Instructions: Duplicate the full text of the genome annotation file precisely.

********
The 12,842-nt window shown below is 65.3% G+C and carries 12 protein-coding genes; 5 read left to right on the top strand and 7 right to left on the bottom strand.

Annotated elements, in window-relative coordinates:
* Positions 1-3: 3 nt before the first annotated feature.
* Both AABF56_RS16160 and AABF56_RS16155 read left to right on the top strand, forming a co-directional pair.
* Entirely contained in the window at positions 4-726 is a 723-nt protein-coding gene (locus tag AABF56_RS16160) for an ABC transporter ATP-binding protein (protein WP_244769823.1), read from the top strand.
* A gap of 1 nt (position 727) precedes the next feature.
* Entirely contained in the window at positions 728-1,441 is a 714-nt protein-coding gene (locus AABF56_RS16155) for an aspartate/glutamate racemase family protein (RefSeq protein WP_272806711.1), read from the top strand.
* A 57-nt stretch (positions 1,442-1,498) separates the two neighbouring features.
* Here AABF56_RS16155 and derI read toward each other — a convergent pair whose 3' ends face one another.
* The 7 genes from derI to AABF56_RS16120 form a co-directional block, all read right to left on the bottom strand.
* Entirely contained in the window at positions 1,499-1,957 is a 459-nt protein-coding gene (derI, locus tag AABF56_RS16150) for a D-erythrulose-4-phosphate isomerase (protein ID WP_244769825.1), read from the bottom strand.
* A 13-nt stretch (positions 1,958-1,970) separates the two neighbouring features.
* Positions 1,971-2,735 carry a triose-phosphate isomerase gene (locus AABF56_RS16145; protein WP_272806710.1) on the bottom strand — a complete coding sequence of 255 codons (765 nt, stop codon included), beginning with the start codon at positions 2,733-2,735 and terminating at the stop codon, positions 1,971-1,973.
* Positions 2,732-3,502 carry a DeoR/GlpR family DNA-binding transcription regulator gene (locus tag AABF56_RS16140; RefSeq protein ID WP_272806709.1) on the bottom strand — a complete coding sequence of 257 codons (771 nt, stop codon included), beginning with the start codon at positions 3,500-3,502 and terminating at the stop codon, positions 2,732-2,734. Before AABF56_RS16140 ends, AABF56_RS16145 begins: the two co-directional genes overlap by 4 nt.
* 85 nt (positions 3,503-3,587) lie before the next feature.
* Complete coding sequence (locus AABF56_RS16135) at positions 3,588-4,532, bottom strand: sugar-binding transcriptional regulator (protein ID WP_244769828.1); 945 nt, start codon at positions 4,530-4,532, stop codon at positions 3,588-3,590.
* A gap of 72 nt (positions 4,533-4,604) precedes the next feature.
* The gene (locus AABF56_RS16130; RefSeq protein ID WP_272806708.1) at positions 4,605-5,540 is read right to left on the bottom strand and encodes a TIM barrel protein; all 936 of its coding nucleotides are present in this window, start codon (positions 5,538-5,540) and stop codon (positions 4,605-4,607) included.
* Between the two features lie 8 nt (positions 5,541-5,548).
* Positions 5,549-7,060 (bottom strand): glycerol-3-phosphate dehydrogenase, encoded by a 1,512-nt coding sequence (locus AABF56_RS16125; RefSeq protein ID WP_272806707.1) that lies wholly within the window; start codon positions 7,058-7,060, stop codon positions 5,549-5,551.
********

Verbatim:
The 12,842-nt window shown below is 65.3% G+C and carries 12 protein-coding genes; 5 read left to right on the top strand and 7 right to left on the bottom strand.

Annotated elements, in window-relative coordinates:
* Positions 1-3: 3 nt before the first annotated feature.
* Both AABF56_RS16160 and AABF56_RS16155 read left to right on the top strand, forming a co-directional pair.
* Entirely contained in the window at positions 4-726 is a 723-nt protein-coding gene (locus tag AABF56_RS16160) for an ABC transporter ATP-binding protein (protein WP_244769823.1), read from the top strand.
* A gap of 1 nt (position 727) precedes the next feature.
* Entirely contained in the window at positions 728-1,441 is a 714-nt protein-coding gene (locus AABF56_RS16155) for an aspartate/glutamate racemase family protein (RefSeq protein WP_272806711.1), read from the top strand.
* A 57-nt stretch (positions 1,442-1,498) separates the two neighbouring features.
* Here AABF56_RS16155 and derI read toward each other — a convergent pair whose 3' ends face one another.
* The 7 genes from derI to AABF56_RS16120 form a co-directional block, all read right to left on the bottom strand.
* Entirely contained in the window at positions 1,499-1,957 is a 459-nt protein-coding gene (derI, locus tag AABF56_RS16150) for a D-erythrulose-4-phosphate isomerase (protein ID WP_244769825.1), read from the bottom strand.
* A 13-nt stretch (positions 1,958-1,970) separates the two neighbouring features.
* Positions 1,971-2,735 carry a triose-phosphate isomerase gene (locus AABF56_RS16145; protein WP_272806710.1) on the bottom strand — a complete coding sequence of 255 codons (765 nt, stop codon included), beginning with the start codon at positions 2,733-2,735 and terminating at the stop codon, positions 1,971-1,973.
* Positions 2,732-3,502 carry a DeoR/GlpR family DNA-binding transcription regulator gene (locus tag AABF56_RS16140; RefSeq protein ID WP_272806709.1) on the bottom strand — a complete coding sequence of 257 codons (771 nt, stop codon included), beginning with the start codon at positions 3,500-3,502 and terminating at the stop codon, positions 2,732-2,734. Before AABF56_RS16140 ends, AABF56_RS16145 begins: the two co-directional genes overlap by 4 nt.
* 85 nt (positions 3,503-3,587) lie before the next feature.
* Complete coding sequence (locus AABF56_RS16135) at positions 3,588-4,532, bottom strand: sugar-binding transcriptional regulator (protein ID WP_244769828.1); 945 nt, start codon at positions 4,530-4,532, stop codon at positions 3,588-3,590.
* A gap of 72 nt (positions 4,533-4,604) precedes the next feature.
* The gene (locus AABF56_RS16130; RefSeq protein ID WP_272806708.1) at positions 4,605-5,540 is read right to left on the bottom strand and encodes a TIM barrel protein; all 936 of its coding nucleotides are present in this window, start codon (positions 5,538-5,540) and stop codon (positions 4,605-4,607) included.
* Between the two features lie 8 nt (positions 5,541-5,548).
* Positions 5,549-7,060 (bottom strand): glycerol-3-phosphate dehydrogenase, encoded by a 1,512-nt coding sequence (locus AABF56_RS16125; RefSeq protein ID WP_272806707.1) that lies wholly within the window; start codon positions 7,058-7,060, stop codon positions 5,549-5,551.